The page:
Posted by: Michael Stevenson on Sun, Apr 14, 2019
are you ready
MOST of all of us have heard that Jesus Christ had died for our sins, but what does this really mean? Just why was His death actually needed? Just what part does Christ’s sacrifice really teach us in God’s Holy Day plan? This is something very important that we want to look at and find the answers to these questions.
Christ’s own sacrifice was a turning point in the plan that God has to save mankind. Jesus had foretold the fact that He would be “lifted up” in crucifixion so that “whoever believes in Him should not perish but have eternal life. For God so loved the world that He gave His only begotten Son, that whoever believes in Him should not perish but have everlasting life”—John 3:14-16.
We therefore see that Jesus’ sacrifice, which is the main theme of the Passover was a supreme act of great love for mankind. This very important event has laid the foundation for the remaining annual feasts. It is the most awesome step in starting His plan that God has outlined for us.
Just before the Passover that would be His final Passover, Jesus had said that “for this purpose I came to this hour…And I, if I am lifted up from the earth, will draw all peoples to Myself ". John 12:27, 32.
The day on which this event was to take place was the 14th day of the first month on God’s calendar, the very same day upon which the Passover lambs were to be killed (Leviticus 23:5). Paul then later would tell the congregation in Corinth that “Christ, our Passover, was sacrificed for us”—1 Corinthians 5:7.
New let’s look back through the Bible for our instructions and the meaning by which God has given us concerning the Passover and just why it is so critical to us. Doing so will help us to further know just why God expects His people today to continue to observe the Passover—a day which has great significance to the Christian Church today!
God’s Instructions for the Passover As we indicated previously, God through Moses had told Pharaoh to “Let My people go, that they may hold a feast to Me in the wilderness”—Exodus 5:1. Through a series of plagues, God showed His great power and had delivered Israel forth from bondage within Egypt. After nine plagues took place, he gave Israel great instructions about the next and final disaster which would hit Egypt and the steps that each family of Israel was to take to avoid it.
God said that on the 10th day of the first month (in the early spring in the Middle Eastern land) each family of Israel was to select a lamb or a goat large enough to feed each household (Exodus 12:3). The animal that would be selected was to be a yearling male without any type of blemish or impairment. On the 14th day of the first month, at evening, the Israelites were then to take the animals and kill them, placing some of the blood on the doorposts of their homes. The animals were then to be taken, roasted and then eaten along with unleavened bread and bitter herbs.The Eternal had further instructed Israel that on this evening, He was going to kill the firstborn of Egypt to show to them that He would protect His own people. This would then finally convince Pharaoh to set God’s people go from bondage. All the firstborn of Israel was then protected if the families complied with what God instructed. God would “pass over” them to spare them—thus the meaning of the name of this festival (Exodus 12:13).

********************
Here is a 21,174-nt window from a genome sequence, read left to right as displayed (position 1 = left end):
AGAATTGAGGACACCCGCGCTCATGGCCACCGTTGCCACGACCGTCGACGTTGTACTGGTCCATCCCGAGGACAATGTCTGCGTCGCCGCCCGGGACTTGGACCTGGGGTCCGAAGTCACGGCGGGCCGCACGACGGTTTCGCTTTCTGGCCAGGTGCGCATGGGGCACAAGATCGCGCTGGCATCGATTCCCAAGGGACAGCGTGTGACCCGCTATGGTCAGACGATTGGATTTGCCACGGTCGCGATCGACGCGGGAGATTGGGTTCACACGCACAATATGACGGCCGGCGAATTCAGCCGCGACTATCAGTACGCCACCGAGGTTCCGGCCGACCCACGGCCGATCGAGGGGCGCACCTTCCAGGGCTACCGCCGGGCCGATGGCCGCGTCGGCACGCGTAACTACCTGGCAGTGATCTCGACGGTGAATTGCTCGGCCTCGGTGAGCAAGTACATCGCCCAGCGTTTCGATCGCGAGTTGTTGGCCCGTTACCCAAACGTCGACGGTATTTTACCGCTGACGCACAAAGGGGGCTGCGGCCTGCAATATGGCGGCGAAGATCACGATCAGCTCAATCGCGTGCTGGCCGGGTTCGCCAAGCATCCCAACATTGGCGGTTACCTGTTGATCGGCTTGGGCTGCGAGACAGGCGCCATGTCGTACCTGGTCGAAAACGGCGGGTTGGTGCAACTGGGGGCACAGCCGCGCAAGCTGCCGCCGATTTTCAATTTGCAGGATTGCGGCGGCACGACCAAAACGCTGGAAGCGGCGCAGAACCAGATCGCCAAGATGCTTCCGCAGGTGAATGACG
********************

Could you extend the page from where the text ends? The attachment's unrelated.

God then went on to say that this day would be to the Israelites as an annual memorial “and you shall keep it as a feast to the LORD throughout your generations. You shall keep it as a feast by an everlasting ordinance”—v.14. When we find God commanding something to be kept as a covenant that would be everlasting, He always means just that—that it is to be kept and observed forever—that there would be NO END to whatever it is that He commands to be kept. Later, writers of the Bible explained that this annual Passover observance would show Jesus Christ’s sacrifice for our sins. Paul, as we seen, had referred to Jesus Christ as “our Passover”—1 Corinthians 5:7 and then John had said that “the Lamb of God who takes away the sin of the world”—John 1:29.